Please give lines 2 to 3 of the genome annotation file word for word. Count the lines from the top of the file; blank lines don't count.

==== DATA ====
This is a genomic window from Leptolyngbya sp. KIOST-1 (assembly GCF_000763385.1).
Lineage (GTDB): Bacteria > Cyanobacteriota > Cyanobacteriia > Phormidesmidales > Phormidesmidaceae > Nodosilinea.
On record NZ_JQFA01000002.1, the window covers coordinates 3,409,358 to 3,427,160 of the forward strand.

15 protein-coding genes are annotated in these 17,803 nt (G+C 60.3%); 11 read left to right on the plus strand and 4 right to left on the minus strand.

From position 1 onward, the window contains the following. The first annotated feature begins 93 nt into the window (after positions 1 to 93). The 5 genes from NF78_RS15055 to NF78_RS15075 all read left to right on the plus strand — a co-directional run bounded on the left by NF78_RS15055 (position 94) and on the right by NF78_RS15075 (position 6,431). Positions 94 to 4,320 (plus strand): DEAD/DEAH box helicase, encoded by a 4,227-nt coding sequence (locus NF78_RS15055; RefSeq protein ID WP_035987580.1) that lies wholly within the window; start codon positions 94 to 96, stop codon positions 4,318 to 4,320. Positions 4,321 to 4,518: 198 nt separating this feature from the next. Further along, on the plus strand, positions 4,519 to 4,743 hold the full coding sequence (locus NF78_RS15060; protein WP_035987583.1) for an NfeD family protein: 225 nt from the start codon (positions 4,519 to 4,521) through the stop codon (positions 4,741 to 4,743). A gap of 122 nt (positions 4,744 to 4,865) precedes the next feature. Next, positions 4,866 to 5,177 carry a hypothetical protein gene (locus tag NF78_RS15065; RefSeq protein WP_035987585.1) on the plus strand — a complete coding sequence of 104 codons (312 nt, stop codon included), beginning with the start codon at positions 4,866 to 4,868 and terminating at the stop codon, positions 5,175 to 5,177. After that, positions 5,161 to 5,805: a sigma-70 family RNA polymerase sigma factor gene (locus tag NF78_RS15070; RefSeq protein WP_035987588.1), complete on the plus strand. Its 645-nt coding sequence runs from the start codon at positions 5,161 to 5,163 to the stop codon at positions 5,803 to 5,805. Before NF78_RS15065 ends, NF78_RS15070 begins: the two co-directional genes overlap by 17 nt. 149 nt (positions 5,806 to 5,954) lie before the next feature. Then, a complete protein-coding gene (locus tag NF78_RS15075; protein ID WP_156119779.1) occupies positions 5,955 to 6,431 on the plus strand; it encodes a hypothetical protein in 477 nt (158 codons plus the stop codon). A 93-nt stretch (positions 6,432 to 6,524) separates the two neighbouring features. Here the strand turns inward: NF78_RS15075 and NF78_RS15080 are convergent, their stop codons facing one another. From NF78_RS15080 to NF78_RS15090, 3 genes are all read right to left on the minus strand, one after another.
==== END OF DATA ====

Lineage (GTDB): Bacteria > Cyanobacteriota > Cyanobacteriia > Phormidesmidales > Phormidesmidaceae > Nodosilinea.
On record NZ_JQFA01000002.1, the window covers coordinates 3,409,358 to 3,427,160 of the forward strand.